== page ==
Red Wings come alive in third but could not convert tying goal
The Red Wings swarmed Marc-Andre Fleury late, including this pileup in the crease, but they could not score the tying goal.
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The Stanley Cup was in the building. Family and friends were brought in with anticipation of another celebratory skate around the Mellon Arena ice.
But if there is going to be a second consecutive championship celebration for the Red Wings this year it's going to be in Detroit. This Stanley Cup final where home-ice advantage has meant so much through six games will come down to one final game at Joe Louis Arena after the Penguins staved off elimination with a 2-1 victory in a thrilling Game 6.
"You can't ask for anything more than a Game 7 at home," Red Wings winger Henrik Zetterberg said. "We're looking forward to it. We have a few days to rest and refocus."
The deciding game will be played Friday night, and Detroit will be favored to win because of its dominance at home throughout the playoffs. The Red Wings are 11-1 at home in his postseason with the only loss coming against Anaheim in the second round. The Red Wings have won the first three games against the Penguins at home by a combined score of 11-2, including a 5-0 victory in Game 5 Saturday.
"We're confident going back into our building," Detroit defenseman Nicklas Lidstrom said. "It will be fun going back to play Game 7."
Three days after their most impressive game of the Stanley Cup final in Game 5, the Red Wings came out flat and didn't make things interesting until the third period last night. But the late push that included two golden opportunities on the power play, a breakaway that was denied with less than two minutes remaining and a late scrum in the front of the net proved to be too little too late as the Penguins forced the 15th Game 7 in the Stanley Cup final history.
"They played harder and better than we did in the first two periods," Red Wings center Darren Helm said. "We definitely didn't have the start we wanted. They definitely had the energy and put us on our heels. We can't do that against a team like this."
After putting only 12 shots on Penguins goaltender Marc-Andre Fleury in the first two periods, the Red Wings peppered Fleury with 14 shots in the third. The late flurry came after the Penguins took a 2-0 lead on goals by Jordan Staal and Tyler Kennedy.
Kris Draper scored off a rebound 8:01 into the third period. After that goal, a full-fledged onslaught ensued thanks to two careless penalties by the Penguins. The first power-play opportunity came with 10:32 remaining in the contest after Evgeni Malkin cross-checked Valterri Filppula from behind.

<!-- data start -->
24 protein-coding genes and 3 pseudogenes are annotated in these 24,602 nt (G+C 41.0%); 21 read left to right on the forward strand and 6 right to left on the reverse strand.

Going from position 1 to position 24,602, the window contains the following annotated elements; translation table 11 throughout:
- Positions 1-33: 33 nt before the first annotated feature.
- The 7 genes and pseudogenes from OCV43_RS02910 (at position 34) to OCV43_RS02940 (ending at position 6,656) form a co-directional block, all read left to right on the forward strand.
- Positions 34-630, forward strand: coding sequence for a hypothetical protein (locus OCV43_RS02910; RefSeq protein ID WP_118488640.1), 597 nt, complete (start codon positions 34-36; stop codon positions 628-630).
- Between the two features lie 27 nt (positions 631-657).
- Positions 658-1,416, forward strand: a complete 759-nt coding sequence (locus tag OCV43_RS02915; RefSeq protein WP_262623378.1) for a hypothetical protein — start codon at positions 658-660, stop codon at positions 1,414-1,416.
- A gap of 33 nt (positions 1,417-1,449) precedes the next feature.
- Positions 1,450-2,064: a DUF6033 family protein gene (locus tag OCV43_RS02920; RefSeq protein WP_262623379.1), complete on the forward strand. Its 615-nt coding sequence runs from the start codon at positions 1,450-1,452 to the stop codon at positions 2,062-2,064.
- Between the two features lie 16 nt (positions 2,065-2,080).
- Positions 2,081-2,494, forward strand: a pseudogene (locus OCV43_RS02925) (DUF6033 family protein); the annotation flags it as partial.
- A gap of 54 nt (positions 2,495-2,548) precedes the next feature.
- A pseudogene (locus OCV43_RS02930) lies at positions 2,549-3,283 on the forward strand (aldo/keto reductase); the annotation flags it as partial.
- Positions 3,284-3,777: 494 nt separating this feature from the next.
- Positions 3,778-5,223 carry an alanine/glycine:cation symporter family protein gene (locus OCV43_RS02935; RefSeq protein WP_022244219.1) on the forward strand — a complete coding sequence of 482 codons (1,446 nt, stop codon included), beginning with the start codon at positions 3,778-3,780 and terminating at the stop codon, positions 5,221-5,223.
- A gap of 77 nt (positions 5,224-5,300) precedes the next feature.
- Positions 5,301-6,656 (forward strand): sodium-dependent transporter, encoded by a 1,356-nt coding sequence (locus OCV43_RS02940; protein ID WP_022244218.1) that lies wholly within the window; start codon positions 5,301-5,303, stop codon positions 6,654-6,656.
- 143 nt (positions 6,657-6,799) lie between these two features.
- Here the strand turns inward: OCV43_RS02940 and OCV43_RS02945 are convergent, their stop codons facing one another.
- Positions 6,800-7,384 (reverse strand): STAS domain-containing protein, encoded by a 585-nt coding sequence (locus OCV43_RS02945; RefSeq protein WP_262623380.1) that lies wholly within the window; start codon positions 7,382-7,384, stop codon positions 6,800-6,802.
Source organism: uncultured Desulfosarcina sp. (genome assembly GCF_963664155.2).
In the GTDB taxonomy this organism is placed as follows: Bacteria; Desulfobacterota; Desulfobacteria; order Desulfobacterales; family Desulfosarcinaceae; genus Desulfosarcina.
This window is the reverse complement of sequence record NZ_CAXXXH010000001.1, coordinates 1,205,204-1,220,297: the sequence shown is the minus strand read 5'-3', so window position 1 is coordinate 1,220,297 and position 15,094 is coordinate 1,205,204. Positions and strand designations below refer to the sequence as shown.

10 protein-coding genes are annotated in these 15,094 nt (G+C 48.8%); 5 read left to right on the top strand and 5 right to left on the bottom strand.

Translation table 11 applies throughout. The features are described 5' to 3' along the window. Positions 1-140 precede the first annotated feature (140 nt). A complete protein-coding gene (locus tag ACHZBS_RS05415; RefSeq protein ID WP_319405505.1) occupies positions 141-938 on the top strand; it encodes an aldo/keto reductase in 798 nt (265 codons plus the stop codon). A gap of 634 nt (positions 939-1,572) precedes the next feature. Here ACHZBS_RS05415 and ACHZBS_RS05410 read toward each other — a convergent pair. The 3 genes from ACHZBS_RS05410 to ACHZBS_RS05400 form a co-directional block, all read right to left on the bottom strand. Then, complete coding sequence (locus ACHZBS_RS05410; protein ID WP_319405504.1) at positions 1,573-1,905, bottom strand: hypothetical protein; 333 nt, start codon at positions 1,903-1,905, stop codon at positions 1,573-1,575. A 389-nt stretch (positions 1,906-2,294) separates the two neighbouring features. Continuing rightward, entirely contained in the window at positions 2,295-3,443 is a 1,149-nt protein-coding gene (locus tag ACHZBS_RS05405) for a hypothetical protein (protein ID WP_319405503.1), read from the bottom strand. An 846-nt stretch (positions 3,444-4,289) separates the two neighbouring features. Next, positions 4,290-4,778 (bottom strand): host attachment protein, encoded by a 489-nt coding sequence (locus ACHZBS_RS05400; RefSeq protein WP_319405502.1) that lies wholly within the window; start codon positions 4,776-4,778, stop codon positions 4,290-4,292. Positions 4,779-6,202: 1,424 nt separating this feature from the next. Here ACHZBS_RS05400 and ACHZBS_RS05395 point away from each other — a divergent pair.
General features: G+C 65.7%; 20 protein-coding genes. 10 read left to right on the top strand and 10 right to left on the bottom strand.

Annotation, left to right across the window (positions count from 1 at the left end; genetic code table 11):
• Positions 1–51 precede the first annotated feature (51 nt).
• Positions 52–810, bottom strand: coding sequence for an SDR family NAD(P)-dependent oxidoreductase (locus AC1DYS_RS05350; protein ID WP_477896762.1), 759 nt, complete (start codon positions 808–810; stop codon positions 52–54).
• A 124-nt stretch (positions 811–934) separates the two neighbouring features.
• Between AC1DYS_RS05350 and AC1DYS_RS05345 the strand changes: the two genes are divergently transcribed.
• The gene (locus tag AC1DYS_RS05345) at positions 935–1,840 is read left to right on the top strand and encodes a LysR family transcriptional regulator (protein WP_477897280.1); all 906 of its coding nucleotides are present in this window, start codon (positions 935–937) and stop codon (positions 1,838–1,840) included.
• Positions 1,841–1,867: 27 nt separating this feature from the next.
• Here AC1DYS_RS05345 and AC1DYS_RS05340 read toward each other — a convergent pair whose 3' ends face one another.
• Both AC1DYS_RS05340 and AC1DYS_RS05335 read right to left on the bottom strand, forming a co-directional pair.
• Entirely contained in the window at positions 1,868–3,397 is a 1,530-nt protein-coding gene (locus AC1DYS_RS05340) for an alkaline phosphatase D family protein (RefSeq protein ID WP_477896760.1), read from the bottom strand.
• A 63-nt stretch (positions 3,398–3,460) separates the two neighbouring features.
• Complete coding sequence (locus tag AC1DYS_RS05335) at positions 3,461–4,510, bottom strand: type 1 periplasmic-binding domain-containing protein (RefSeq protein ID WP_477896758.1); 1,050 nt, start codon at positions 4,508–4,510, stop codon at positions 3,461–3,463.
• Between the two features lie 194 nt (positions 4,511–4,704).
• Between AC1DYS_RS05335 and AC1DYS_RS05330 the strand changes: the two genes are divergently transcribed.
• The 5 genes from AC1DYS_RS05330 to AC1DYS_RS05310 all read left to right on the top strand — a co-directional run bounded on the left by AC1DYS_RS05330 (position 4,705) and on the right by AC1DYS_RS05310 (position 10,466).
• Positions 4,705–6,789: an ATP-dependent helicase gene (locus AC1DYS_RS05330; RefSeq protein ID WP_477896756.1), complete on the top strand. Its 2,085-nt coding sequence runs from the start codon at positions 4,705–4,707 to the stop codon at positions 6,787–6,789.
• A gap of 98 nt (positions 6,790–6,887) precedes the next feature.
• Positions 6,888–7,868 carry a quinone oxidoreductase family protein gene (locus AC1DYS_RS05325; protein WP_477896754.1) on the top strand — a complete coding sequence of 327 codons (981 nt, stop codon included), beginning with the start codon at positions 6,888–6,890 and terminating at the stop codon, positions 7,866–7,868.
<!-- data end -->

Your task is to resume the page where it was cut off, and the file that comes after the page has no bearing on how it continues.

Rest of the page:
The Red Wings had some great chances on Fleury, but could not score the tying goal. The best chance on that man-advantage came when a puck dribbled through the legs of Fleury and dangled in the crease for what seemed like an eternity. Lidstrom was tantalizingly close to putting the puck into an empty net, but Penguins defenseman Rob Scuderi cleared the puck away before Lidstrom could close in.
"That was a little disappointing not getting a goal on those two power plays at the end," Lidstrom said. "You have to tip your hat to them. We had our chances to get a couple of goals, especially late. We our chances to tie the game up."
The second power play came when Bill Guerin high-sticked Draper in the face and received a two-minute penalty. The Red Wings had the puck in the Penguins' zone and had their opportunities, but Fleury kept the Red Wings from tying it.
The two best chances of the game were yet to come. With 1:42 remaining, Dan Cleary got behind the Penguins' defense and was in alone, but he couldn't beat Fleury.
Then as time ticked down, with the puck was loose in the crease, Scuderi made a skate save to deny Johan Franzen with 13.2 seconds left.
"It's frustrating to have all of those chances and not to tie it up," Helm said.
"We had a good third period," Draper said. "Unfortunately, we didn't get started on time"
First Published June 10, 2009 12:56 am